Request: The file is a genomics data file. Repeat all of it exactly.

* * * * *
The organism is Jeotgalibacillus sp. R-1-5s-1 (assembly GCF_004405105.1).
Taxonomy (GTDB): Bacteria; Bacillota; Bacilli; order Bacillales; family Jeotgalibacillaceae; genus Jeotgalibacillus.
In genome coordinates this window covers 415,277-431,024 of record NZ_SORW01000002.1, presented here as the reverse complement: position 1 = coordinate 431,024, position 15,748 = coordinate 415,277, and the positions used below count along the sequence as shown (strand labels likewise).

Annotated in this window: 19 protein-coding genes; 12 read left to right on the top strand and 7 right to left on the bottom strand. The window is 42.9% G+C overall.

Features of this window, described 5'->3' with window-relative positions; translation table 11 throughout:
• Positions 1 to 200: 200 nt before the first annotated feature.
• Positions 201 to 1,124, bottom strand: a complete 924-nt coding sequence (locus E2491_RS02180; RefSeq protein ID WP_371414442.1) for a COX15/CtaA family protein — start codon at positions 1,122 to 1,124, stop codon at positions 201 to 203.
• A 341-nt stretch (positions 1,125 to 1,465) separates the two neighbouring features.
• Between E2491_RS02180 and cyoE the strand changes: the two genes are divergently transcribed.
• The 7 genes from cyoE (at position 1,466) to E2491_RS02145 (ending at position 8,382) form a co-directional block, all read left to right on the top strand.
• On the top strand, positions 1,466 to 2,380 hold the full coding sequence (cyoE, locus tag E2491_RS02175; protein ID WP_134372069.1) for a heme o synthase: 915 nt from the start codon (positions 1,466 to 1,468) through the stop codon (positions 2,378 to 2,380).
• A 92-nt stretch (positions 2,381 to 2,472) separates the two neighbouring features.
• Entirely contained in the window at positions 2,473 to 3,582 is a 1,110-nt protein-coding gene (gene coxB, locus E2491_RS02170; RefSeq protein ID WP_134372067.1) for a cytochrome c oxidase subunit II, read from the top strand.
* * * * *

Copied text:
The organism is Jeotgalibacillus sp. R-1-5s-1 (assembly GCF_004405105.1).
Taxonomy (GTDB): Bacteria; Bacillota; Bacilli; order Bacillales; family Jeotgalibacillaceae; genus Jeotgalibacillus.
In genome coordinates this window covers 415,277-431,024 of record NZ_SORW01000002.1, presented here as the reverse complement: position 1 = coordinate 431,024, position 15,748 = coordinate 415,277, and the positions used below count along the sequence as shown (strand labels likewise).

Annotated in this window: 19 protein-coding genes; 12 read left to right on the top strand and 7 right to left on the bottom strand. The window is 42.9% G+C overall.

Features of this window, described 5'->3' with window-relative positions; translation table 11 throughout:
• Positions 1 to 200: 200 nt before the first annotated feature.
• Positions 201 to 1,124, bottom strand: a complete 924-nt coding sequence (locus E2491_RS02180; RefSeq protein ID WP_371414442.1) for a COX15/CtaA family protein — start codon at positions 1,122 to 1,124, stop codon at positions 201 to 203.
• A 341-nt stretch (positions 1,125 to 1,465) separates the two neighbouring features.
• Between E2491_RS02180 and cyoE the strand changes: the two genes are divergently transcribed.
• The 7 genes from cyoE (at position 1,466) to E2491_RS02145 (ending at position 8,382) form a co-directional block, all read left to right on the top strand.
• On the top strand, positions 1,466 to 2,380 hold the full coding sequence (cyoE, locus tag E2491_RS02175; protein ID WP_134372069.1) for a heme o synthase: 915 nt from the start codon (positions 1,466 to 1,468) through the stop codon (positions 2,378 to 2,380).
• A 92-nt stretch (positions 2,381 to 2,472) separates the two neighbouring features.
• Entirely contained in the window at positions 2,473 to 3,582 is a 1,110-nt protein-coding gene (gene coxB, locus E2491_RS02170; RefSeq protein ID WP_134372067.1) for a cytochrome c oxidase subunit II, read from the top strand.